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The ITER (International Thermonuclear Experimental Reactor) fusion project is the largest in the world, and many believe it offers the best hope for achieving sustainable fusion energy that produces more energy than it consumes.
Being built at a site in Cadarache, Provence, in southern France, it has just entered a stage that is critical to its completion and success; the delivery of the first of nearly one million separate components that must be assembled on site to construct the reactor.
The ITER project is vast, supported by governments of more than half the world population including the EU, China, India, Japan, Russia, South Korea, and the US, and due to logistical, organisational, and bureaucratic problems, amongst others, it is already two years behind schedule, and massively over budget.
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All of the labs researching nuclear fusion, and the countries that are part of ITER. (Fusion for Energy)
David Campbell, the Assistant Deputy Director-General at ITER, said that “it’s incredibly frustrating. Now we're doing everything we can to recover as much time as possible. The project is inspiring enough to give you the energy to carry on - we'd all like to see fusion energy as soon as possible.”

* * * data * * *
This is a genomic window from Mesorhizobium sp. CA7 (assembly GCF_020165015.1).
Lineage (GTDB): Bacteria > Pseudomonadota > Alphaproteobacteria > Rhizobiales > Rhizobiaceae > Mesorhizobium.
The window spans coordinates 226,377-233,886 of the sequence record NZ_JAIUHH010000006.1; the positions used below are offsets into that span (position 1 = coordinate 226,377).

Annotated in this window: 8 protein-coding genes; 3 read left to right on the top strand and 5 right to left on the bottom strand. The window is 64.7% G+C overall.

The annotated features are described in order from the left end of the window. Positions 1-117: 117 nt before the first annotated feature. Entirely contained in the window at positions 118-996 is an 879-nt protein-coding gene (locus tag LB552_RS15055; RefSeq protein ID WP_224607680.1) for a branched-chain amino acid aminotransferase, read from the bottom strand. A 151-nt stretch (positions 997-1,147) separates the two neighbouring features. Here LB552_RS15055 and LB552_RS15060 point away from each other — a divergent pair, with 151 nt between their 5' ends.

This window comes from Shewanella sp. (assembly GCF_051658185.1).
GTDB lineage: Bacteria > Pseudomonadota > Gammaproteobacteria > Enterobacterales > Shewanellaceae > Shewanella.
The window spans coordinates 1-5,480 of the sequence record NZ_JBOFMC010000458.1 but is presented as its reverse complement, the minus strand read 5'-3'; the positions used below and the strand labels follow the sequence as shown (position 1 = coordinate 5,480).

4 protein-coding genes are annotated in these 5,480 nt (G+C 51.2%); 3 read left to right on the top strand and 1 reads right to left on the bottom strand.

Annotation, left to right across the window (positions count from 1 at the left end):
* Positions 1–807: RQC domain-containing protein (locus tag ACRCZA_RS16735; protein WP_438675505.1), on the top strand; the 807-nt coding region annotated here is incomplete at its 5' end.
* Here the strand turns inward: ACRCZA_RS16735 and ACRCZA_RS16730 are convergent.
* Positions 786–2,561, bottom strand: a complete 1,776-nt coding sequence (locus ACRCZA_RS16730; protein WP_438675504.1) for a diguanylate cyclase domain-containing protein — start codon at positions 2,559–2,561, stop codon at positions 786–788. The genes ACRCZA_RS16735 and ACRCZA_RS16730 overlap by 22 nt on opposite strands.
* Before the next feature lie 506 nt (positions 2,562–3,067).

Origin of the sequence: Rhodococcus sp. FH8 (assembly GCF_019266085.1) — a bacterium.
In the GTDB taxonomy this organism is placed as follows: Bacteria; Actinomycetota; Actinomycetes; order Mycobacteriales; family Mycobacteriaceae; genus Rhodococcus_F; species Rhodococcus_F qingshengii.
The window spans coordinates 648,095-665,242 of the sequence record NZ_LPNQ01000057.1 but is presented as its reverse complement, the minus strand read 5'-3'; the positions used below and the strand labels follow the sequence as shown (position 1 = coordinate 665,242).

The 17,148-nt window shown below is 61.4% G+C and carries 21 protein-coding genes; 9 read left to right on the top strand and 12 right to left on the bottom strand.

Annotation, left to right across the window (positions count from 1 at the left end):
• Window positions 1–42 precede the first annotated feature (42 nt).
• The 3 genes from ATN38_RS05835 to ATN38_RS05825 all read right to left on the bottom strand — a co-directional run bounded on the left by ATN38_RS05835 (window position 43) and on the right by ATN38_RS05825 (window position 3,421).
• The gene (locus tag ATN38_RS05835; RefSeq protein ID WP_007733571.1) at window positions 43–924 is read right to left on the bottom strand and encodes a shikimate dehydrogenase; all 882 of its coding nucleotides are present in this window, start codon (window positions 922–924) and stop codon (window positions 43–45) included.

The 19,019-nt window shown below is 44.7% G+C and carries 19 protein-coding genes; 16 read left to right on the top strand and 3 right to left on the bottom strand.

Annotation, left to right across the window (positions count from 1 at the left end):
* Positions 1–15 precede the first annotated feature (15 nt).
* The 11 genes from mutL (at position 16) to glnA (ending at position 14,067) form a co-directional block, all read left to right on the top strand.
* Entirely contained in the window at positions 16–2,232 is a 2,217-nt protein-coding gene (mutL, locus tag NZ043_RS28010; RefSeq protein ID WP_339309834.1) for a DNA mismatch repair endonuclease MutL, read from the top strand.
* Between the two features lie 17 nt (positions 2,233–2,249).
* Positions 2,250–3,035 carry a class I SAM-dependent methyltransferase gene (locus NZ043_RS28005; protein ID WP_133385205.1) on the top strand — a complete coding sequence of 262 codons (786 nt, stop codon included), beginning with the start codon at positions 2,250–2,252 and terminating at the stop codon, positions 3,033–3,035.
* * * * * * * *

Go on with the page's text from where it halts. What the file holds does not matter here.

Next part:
As the first deliveries are expected to arrive there is much more confidence about the project and its timetable.
The project was delayed as the various nations struggled to agree who would pay for what, and what taxes or import duties would be paid on the components. Then all of the factories, spread all over the world, where the pieces would be manufactured had to be inspected, as the design specifications are incredibly high, with any fault or weakness in just one component sufficient to offline the entire project.
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At the same time the roads used to make deliveries to the site had to be upgraded to carry loads that could weigh up to as much as 600 tonnes, and this took far longer than anticipated, with a test of the routes initially planned for January having to be pushed back to September.
A cut away view of the ITER reactor. (ITER-Industry)
Ken Blackler, head of Assembly & Operations, said that “we’ve now started for real. Industrial manufacturing is now under way so the timescale is much more certain - many technical challenges have been solved.
But Iter is incredibly complicated. The pieces are being made all around the world - they'll be shipped here.
We'll have to orchestrate their arrival and build them step by step so everything will have to arrive in the right order - it's really a critical point.”
By. Charles Kennedy of Oilprice.com
Charles is a writer for Oilprice.com